The all-new 2012 Chevrolet Colorado offers all the toughness of the previous model but now has more creature comforts and a more stylish design, inside and out, that will likely broaden its appeal.
We drove the turbo-diesel with a five-speed manual and a six-speed automatic transmission in Chiang Rai, in northern Thailand. This new midsize is available with a 2.5- or 2.8-liter four-cylinder Duramax diesel engine. Both engines meet the strict European emission requirements and are produced at GM’s Rayong powertrain plant in southern Thailand.
The Colorado is completely new from tip to tail, with a large gold bowtie on the nose and tailgate. The Chrome-accented headlamps sit higher on the new hood and flow into the front fender arches. Fog lamps sit at each corner of the front bumper, which has a tough metal sump-guard integrated underneath to protect the bottom of the powertrain during hard off-roading. At the rear, large LED taillights complete the more vertical look. You can expect GM to use more chrome on the exterior for a premium look on all three cab configurations.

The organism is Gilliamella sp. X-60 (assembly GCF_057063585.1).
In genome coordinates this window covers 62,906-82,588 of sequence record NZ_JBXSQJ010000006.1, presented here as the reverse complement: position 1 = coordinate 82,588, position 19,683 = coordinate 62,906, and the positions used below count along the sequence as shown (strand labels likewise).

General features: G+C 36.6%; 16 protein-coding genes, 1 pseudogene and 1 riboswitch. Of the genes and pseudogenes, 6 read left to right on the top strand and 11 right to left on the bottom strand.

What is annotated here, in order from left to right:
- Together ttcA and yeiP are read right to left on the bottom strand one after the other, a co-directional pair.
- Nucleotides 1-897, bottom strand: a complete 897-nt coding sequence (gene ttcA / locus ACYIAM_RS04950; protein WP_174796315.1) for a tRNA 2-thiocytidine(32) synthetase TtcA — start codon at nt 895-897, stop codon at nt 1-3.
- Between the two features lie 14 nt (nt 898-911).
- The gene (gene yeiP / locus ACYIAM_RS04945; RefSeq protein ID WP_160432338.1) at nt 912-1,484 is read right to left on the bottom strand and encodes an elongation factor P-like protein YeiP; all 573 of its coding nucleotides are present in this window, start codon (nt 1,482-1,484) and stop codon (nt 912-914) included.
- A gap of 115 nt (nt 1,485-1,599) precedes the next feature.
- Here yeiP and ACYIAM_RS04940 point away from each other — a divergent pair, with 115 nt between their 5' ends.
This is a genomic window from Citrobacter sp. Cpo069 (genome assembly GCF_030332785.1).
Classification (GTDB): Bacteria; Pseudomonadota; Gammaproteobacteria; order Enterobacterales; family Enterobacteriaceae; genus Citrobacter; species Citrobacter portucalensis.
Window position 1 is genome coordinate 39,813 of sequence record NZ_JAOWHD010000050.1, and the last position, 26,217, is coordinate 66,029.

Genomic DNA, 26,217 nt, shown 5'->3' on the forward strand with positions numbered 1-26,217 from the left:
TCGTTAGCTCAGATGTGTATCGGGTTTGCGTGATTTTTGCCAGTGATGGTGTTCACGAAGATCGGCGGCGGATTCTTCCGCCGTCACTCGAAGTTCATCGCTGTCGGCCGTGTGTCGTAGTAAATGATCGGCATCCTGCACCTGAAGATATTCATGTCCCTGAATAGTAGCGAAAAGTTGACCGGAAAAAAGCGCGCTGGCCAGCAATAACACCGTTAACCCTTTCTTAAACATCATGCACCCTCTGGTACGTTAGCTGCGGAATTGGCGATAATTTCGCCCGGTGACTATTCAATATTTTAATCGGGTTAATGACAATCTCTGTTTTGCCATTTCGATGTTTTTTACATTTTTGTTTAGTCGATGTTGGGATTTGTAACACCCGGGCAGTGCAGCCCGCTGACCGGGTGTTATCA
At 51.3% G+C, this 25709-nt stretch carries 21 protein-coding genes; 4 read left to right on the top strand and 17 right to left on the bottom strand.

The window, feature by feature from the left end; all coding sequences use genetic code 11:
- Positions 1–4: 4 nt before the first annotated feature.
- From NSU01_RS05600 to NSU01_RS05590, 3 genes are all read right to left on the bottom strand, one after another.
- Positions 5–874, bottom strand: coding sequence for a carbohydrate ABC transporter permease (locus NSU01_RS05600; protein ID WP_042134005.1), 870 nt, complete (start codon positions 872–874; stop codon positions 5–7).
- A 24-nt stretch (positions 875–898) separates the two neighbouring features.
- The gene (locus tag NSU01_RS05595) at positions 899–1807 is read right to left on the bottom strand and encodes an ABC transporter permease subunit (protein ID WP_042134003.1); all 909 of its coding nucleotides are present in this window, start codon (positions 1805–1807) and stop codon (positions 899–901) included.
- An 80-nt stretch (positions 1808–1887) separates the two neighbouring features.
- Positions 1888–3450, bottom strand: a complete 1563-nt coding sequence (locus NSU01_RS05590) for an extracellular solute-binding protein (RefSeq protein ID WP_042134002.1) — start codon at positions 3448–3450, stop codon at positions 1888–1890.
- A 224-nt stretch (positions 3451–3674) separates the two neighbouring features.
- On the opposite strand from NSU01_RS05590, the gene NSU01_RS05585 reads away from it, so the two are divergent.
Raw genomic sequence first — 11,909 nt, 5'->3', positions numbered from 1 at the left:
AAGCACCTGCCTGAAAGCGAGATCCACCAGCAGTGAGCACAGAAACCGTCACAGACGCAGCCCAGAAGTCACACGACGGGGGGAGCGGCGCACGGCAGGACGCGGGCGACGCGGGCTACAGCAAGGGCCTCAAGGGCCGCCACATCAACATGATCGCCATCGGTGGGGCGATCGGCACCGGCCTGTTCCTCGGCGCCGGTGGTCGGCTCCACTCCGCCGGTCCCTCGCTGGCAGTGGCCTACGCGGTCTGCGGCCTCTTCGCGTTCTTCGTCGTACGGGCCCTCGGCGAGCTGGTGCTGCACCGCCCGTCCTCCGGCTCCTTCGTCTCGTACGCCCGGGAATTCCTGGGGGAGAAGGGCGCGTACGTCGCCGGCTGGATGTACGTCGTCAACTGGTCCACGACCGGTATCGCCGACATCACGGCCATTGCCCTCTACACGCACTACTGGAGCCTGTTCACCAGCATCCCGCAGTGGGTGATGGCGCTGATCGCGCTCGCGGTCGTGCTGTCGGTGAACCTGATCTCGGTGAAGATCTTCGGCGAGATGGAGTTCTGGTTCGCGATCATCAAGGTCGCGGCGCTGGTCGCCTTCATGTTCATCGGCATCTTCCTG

We drove the four-door Crew version because the extended and regular cab models will be introduced at a later date. Seven color choices will be available: Alpine White, Switchblade Silver, Black Sapphire, Royal Gray, Sizzle Red, Oceanic Blue and auburn brown.
The cabin is more carlike, with a dashboard that comes equipped with dual airbags (on the top-trim LTZ only; the LT carries fewer features). The interesting-looking center stack seems to be borrowed from the Chevrolet Captiva, an SUV not yet sold in the U.S. The speedometer and tachometer display is borrowed from the Camaro, and it’s backlit with ice-blue illumination.
An information display in the gauge cluster provides travel data, average fuel consumption, total fuel used and more. At first glance, the interior looks more like an upscale SUV interior, unlike anything you’d see in the basic pickups that are usually sold for commercial use in Thailand.